Sibelius’ Second Symphony derives its inspiration from several third intervals that were originally also used in Brahms’ Second Symphony. These third cells are often linked via major second scalar progressions, resulting in recurring whole-tone scales, a concept already employed in Classical development sections. In addition, Sibelius’ Second Symphony was also much influenced by Bruckner’s Third Symphony, notably the latter’s first three movements. Sibelius’ sketches for the second and fourth movements also indicate that the composer toyed with the idea of transcendental codas for these sections, producing minor second harmonic relationships that may derive from Borodin’s first two symphonies.

Pavel Kunčar

Perception of music from a sound recording

Using grounded theory, this article attempts to look at the sound treatment of a musical record as an important component of artificial music. There are many possibilities to work with the sound of a recorded music, so the sound treatment becomes another interpretation. The interpreter in this case is the sound engineer. Using data collected from five interviews with sound engineers, music directors and composers, we are trying to prove, that although the sound works only as a music carrier, it has an importance of its own and can also be looked at in terms of aesthetic view.

Ivana Marijan – Julian Schmitz

“From the West to the Rest?“ World Music in Transition

“Melodies, styles, new sounds drifting through the world without respect for borders and act on anyone who hears them, whether they like it or not.” (Susanne Binas-Preisendörfer: Klänge im Zeitalter ihrer medialen Verfügbarkeit, Bielefeld: Transcript, 2010, 16.). In today’s postmodern and globalized world, it is effortless to listen to any kind of music around the world from any place via internet or radio for example. But does this techno-cultural phenomena automatically lead to a cultural (and often called westernized) mainstream?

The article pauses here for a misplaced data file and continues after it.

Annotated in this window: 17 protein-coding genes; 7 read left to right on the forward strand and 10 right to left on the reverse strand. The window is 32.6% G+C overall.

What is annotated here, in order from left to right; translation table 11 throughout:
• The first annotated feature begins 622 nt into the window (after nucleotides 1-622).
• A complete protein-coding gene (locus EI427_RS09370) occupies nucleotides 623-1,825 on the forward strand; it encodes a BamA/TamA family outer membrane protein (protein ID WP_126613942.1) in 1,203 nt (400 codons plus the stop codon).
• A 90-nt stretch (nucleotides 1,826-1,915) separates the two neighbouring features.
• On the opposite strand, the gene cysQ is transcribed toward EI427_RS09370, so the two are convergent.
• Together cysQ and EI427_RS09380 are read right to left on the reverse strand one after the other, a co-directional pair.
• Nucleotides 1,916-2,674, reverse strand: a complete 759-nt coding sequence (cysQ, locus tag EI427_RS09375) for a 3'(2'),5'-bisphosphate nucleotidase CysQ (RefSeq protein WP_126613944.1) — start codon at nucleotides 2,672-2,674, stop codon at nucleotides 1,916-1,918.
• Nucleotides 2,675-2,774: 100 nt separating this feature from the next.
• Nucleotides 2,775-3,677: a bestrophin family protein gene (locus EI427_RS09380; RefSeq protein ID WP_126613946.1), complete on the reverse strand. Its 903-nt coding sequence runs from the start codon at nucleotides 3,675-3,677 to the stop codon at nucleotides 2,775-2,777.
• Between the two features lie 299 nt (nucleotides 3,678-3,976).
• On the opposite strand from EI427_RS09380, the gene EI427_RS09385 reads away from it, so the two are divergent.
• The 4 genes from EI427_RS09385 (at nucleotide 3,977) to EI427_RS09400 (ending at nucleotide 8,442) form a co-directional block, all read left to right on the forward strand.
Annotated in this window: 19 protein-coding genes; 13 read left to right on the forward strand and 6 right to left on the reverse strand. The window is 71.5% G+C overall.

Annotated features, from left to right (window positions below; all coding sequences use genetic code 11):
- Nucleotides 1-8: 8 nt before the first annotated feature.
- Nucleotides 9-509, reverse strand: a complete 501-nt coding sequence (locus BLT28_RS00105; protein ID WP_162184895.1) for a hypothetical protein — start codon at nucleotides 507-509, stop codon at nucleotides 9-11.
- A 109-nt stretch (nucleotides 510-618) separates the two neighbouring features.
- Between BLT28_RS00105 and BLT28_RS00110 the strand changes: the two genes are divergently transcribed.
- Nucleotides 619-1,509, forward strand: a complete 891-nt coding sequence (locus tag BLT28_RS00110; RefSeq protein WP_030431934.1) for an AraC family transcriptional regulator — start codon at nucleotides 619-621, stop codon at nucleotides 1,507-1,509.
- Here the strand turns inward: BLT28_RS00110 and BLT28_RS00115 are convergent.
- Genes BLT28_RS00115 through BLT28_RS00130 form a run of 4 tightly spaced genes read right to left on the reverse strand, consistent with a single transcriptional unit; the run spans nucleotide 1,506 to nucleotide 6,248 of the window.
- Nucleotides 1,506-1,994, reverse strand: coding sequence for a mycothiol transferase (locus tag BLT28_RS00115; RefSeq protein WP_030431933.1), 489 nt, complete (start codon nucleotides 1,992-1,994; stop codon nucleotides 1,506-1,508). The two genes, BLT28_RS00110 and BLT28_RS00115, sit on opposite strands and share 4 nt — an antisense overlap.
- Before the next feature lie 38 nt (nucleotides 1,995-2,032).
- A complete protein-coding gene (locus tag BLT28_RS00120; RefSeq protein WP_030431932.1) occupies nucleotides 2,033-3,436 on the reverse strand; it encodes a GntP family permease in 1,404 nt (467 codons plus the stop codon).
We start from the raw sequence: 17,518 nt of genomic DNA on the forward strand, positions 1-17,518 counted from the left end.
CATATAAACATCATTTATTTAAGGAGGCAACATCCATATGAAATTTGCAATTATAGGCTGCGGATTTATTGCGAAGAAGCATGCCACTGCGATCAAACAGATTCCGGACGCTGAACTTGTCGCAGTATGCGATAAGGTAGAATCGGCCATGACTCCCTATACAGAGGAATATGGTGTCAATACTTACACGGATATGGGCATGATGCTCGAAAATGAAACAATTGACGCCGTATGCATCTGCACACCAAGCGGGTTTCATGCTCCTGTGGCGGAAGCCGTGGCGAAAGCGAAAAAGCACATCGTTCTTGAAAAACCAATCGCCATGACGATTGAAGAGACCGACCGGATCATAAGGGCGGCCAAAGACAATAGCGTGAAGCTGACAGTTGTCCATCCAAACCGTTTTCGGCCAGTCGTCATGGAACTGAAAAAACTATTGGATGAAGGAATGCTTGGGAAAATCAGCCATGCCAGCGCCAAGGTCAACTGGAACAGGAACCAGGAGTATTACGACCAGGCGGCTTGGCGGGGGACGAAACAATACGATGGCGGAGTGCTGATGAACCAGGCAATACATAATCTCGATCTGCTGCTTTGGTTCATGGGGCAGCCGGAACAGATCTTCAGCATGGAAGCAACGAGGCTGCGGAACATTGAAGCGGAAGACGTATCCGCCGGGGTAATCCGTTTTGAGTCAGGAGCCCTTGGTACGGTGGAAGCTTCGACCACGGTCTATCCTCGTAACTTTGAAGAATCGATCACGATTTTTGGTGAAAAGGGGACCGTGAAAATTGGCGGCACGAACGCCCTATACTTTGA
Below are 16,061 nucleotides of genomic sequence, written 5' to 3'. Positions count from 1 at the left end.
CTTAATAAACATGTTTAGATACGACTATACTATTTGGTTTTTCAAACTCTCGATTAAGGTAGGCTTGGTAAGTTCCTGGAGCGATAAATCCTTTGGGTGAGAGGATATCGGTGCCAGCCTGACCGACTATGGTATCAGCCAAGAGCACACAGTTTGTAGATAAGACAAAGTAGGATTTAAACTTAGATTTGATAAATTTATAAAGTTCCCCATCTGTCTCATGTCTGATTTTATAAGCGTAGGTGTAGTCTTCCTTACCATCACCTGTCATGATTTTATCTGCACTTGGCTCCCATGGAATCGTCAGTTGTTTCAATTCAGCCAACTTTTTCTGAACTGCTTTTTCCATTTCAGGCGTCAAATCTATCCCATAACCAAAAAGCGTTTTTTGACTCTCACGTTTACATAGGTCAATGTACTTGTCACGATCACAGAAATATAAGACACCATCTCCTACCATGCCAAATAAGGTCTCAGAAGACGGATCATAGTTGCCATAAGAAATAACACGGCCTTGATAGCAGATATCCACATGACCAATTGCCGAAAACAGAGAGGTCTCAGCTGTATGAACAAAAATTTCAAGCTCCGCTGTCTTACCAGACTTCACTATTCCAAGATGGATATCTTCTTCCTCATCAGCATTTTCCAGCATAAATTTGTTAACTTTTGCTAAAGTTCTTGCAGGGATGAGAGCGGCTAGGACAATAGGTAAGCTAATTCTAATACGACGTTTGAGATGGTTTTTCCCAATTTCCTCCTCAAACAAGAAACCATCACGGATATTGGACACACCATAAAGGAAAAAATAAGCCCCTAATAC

This essay examines how world music is changing under the conditions of a globalized world.

Ingrid Silná

Music and Singing in Olomouc Gymnastic Societies between 1918 and 1939

The study deals with performed music and singing within gymnastics clubs in Olomouc, i.e. Sokol, Orel, and Turnverein during the above mentioned period between the wars: 1918–1939. The clubs ranked among the most active in that branch. Their members devoted themselves, besides physical exercises, to playing theatre, or created instrumental ensembles. The clubs organized various celebrations, parties, and balls where their members took part, or some invited musicians and singers performed. The musical accompaniment could have been heard during public exercising, or, within the frame of exercising lessons, trainees were singing to march. Thanks to the clubs’ providing the opportunity of the amateur music making by their own members, their musicality was developed and that contributed to their cultural experience. That kind of activity influenced larger public of various professions and helped with preserving of the music performed mainly in the Olomouc suburbs.

Yue Lu

Leslie Bunt – Stige Brynjulf, Music Therapy: An Art beyond Words, 2nd ed., London: Routledge, 2014, 256 pages.

Ingrid Silná

Viktor Velek, Lumír 150: sbormistři českoslovanského zpěváckého spolku „Lumír“ ve Vídni, Třebíč: Apis Press, 564 stran.

Michal Slováček

Martin Flašar, Poème électronique (1958): Le Corbusier, E. Varèse, I. Xenakis, Brno: Masarykova Univerzita, 2012, 162 stran.